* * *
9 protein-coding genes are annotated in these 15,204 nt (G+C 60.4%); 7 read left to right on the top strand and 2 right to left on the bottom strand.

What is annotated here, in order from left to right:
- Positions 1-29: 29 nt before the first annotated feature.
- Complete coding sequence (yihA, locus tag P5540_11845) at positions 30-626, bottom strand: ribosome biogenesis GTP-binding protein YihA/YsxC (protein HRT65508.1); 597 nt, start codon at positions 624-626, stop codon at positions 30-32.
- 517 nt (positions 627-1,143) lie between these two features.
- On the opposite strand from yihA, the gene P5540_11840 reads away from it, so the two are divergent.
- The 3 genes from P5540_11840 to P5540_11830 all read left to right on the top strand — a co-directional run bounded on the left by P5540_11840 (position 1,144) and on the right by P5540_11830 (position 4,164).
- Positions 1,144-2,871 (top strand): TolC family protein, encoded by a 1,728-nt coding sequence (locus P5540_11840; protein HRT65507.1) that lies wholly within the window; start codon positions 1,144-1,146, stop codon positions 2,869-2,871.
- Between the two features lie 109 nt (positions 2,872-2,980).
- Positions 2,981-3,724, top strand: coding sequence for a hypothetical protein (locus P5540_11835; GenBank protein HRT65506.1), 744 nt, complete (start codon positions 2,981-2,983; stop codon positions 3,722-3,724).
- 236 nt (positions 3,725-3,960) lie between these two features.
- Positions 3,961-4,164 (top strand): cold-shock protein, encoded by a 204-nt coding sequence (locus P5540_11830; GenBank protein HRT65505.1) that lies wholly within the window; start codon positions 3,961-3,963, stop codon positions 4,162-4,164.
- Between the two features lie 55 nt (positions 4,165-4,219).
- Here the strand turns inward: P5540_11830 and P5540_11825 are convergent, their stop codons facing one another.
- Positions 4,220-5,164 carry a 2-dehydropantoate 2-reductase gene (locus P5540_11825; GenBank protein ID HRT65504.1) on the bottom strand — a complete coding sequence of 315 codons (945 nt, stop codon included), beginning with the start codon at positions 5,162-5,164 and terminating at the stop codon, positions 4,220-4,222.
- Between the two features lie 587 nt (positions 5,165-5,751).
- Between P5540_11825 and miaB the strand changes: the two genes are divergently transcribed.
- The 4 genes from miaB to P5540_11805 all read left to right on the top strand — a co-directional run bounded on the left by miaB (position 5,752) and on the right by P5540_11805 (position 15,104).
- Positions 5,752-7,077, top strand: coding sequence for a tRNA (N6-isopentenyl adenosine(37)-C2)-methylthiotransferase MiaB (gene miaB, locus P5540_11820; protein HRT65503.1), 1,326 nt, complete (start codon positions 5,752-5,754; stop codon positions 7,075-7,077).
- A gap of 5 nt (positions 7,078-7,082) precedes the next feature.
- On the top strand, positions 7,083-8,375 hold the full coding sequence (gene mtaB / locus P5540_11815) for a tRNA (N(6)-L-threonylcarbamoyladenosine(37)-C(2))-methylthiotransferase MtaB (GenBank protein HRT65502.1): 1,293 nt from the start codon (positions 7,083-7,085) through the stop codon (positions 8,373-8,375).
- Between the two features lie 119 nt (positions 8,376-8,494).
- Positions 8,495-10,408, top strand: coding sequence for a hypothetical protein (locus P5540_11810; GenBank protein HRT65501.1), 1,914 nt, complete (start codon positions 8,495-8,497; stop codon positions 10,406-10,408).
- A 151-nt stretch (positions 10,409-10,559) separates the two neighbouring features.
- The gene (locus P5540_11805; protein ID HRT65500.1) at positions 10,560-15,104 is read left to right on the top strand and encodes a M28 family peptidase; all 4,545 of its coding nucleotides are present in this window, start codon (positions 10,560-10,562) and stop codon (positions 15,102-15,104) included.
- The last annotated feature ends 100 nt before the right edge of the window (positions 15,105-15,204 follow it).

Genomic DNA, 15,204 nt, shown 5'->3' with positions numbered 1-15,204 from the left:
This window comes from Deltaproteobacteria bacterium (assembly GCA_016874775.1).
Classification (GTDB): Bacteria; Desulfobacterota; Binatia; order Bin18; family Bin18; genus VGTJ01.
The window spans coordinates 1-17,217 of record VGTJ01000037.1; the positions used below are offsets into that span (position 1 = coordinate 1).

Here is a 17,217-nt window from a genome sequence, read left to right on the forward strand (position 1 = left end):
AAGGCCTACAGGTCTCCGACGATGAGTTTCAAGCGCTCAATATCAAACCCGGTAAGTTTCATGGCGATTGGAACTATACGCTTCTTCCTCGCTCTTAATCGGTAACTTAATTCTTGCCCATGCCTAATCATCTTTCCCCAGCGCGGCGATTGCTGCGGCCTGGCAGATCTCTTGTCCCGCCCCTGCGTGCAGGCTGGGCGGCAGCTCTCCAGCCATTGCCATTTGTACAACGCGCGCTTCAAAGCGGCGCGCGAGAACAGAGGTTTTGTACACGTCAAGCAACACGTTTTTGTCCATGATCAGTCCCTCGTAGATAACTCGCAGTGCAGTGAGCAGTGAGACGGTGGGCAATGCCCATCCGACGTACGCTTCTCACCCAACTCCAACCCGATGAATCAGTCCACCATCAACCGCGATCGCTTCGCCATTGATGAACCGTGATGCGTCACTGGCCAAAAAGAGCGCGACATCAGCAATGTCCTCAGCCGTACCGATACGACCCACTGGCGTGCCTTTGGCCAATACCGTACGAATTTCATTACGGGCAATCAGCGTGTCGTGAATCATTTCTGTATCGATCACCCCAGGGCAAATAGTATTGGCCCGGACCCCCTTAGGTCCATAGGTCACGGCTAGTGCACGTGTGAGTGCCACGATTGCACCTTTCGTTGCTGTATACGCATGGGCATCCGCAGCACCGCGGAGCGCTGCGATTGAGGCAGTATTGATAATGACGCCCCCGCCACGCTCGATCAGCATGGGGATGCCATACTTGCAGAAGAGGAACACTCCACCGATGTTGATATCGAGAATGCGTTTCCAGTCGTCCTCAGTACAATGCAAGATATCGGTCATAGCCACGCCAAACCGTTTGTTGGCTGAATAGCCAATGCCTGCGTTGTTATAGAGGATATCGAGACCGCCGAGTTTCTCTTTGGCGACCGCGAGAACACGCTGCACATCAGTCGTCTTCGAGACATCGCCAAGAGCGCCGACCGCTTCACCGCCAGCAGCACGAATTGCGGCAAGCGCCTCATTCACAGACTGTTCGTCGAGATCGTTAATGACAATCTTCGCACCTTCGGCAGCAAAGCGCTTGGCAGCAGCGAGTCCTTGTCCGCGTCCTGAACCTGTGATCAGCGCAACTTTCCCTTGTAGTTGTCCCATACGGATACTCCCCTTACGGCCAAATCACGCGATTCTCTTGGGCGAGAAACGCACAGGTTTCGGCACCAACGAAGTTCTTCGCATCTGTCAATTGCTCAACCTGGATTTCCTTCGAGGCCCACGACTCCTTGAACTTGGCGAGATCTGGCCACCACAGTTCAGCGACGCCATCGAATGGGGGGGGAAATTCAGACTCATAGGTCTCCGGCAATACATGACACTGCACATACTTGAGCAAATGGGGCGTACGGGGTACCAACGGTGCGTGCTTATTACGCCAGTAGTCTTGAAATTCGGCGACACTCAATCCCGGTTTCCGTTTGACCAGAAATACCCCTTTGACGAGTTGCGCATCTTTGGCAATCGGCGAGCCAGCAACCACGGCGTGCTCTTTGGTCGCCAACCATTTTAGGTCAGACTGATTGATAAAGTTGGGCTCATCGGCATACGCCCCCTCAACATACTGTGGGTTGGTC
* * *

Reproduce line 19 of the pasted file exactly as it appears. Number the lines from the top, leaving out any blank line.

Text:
- Positions 5,752-7,077, top strand: coding sequence for a tRNA (N6-isopentenyl adenosine(37)-C2)-methylthiotransferase MiaB (gene miaB, locus P5540_11820; protein HRT65503.1), 1,326 nt, complete (start codon positions 5,752-5,754; stop codon positions 7,075-7,077).